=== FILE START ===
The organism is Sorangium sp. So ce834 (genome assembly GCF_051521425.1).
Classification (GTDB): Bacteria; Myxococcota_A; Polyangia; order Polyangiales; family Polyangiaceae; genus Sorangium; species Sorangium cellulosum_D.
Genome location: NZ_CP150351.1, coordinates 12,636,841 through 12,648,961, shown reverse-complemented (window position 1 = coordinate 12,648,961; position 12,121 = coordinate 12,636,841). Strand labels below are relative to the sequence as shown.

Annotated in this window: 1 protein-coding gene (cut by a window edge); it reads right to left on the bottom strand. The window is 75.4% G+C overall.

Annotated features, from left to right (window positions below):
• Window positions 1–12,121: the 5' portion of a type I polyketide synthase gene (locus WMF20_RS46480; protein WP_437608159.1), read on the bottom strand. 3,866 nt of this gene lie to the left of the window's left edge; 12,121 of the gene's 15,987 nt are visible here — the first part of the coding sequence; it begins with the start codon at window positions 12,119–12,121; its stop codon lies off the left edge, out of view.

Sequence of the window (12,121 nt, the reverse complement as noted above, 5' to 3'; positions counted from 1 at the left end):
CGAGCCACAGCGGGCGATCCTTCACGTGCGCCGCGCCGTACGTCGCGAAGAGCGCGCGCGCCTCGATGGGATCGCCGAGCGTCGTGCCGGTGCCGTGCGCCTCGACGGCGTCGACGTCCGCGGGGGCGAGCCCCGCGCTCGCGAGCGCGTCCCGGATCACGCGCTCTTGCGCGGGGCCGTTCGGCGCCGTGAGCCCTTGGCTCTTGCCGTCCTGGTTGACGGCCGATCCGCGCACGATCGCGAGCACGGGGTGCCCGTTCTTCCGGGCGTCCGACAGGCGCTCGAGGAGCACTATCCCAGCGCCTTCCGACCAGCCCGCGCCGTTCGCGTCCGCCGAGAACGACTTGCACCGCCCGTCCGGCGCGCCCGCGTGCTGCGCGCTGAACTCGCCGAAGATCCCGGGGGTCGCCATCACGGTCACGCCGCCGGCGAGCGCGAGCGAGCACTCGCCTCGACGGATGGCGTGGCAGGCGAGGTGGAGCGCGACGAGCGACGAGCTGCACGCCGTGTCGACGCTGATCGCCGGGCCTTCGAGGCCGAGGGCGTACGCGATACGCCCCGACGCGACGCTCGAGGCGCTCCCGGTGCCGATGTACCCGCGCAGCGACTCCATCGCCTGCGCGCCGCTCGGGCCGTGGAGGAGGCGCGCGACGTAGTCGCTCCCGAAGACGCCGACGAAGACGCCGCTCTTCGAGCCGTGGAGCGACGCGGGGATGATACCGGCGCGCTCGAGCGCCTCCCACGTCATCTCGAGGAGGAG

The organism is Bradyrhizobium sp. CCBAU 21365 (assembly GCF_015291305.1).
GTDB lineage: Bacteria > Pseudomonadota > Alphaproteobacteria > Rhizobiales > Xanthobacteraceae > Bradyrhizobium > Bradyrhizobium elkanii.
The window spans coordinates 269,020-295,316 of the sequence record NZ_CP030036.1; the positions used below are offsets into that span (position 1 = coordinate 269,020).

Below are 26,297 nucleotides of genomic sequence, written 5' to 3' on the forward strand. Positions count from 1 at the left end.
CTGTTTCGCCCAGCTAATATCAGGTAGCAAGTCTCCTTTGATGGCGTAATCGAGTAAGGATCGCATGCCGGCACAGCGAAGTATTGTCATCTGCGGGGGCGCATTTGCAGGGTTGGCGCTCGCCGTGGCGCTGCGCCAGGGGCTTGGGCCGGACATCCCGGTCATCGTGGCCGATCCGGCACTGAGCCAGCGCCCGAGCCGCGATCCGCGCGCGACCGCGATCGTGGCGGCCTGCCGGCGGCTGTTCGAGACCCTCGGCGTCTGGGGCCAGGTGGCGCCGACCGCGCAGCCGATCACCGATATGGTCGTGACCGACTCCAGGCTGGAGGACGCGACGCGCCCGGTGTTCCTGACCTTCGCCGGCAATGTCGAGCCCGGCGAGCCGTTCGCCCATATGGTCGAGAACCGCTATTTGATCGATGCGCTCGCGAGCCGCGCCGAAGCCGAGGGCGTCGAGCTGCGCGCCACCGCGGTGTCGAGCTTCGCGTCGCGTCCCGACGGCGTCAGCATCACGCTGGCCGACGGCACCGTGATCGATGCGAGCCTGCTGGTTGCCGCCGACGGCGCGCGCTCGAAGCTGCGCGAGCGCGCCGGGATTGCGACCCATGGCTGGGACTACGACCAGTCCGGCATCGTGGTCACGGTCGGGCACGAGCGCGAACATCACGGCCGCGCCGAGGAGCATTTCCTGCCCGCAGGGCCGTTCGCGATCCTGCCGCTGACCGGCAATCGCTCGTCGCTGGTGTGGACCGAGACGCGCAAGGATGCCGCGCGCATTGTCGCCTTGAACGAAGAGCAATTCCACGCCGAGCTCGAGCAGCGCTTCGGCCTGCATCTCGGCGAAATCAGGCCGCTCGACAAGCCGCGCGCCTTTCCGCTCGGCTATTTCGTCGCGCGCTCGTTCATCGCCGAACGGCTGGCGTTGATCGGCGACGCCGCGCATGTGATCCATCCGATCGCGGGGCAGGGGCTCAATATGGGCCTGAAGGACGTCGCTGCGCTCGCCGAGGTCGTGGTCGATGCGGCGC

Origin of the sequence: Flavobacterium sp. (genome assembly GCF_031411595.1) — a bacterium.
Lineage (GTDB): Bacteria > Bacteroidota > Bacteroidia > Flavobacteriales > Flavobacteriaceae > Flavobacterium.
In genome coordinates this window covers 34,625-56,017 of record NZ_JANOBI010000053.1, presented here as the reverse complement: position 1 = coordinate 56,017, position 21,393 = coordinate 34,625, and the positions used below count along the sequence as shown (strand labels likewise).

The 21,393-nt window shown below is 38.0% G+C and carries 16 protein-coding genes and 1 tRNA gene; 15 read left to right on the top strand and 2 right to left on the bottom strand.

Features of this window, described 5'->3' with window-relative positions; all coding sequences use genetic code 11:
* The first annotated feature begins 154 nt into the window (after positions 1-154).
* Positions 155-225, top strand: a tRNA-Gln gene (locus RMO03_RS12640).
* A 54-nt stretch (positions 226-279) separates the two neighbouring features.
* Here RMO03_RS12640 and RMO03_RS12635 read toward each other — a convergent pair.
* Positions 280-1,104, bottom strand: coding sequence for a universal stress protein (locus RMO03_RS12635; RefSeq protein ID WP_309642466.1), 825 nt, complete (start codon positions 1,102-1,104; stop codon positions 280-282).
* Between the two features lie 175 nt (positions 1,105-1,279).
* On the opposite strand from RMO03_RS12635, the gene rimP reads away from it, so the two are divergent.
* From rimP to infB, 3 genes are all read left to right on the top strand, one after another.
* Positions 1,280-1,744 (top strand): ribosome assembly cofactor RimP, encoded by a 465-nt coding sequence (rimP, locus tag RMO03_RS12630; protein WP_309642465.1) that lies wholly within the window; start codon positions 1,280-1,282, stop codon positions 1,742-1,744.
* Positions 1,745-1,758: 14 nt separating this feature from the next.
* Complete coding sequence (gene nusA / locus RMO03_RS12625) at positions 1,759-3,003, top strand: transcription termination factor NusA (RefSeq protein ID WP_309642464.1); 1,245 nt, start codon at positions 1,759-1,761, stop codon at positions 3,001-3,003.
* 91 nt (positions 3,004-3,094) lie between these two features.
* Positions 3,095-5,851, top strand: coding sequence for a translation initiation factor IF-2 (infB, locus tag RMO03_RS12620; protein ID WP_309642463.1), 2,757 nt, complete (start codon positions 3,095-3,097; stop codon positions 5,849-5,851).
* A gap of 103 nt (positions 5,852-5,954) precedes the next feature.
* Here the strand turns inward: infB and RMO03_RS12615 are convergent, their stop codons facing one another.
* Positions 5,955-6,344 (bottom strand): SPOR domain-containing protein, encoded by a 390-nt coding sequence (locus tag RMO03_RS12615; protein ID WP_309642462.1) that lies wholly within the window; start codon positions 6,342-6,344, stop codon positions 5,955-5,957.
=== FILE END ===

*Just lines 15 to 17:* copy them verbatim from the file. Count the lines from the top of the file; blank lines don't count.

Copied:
Lineage (GTDB): Bacteria > Bacteroidota > Bacteroidia > Flavobacteriales > Flavobacteriaceae > Flavobacterium.
In genome coordinates this window covers 34,625-56,017 of record NZ_JANOBI010000053.1, presented here as the reverse complement: position 1 = coordinate 56,017, position 21,393 = coordinate 34,625, and the positions used below count along the sequence as shown (strand labels likewise).

The 21,393-nt window shown below is 38.0% G+C and carries 16 protein-coding genes and 1 tRNA gene; 15 read left to right on the top strand and 2 right to left on the bottom strand.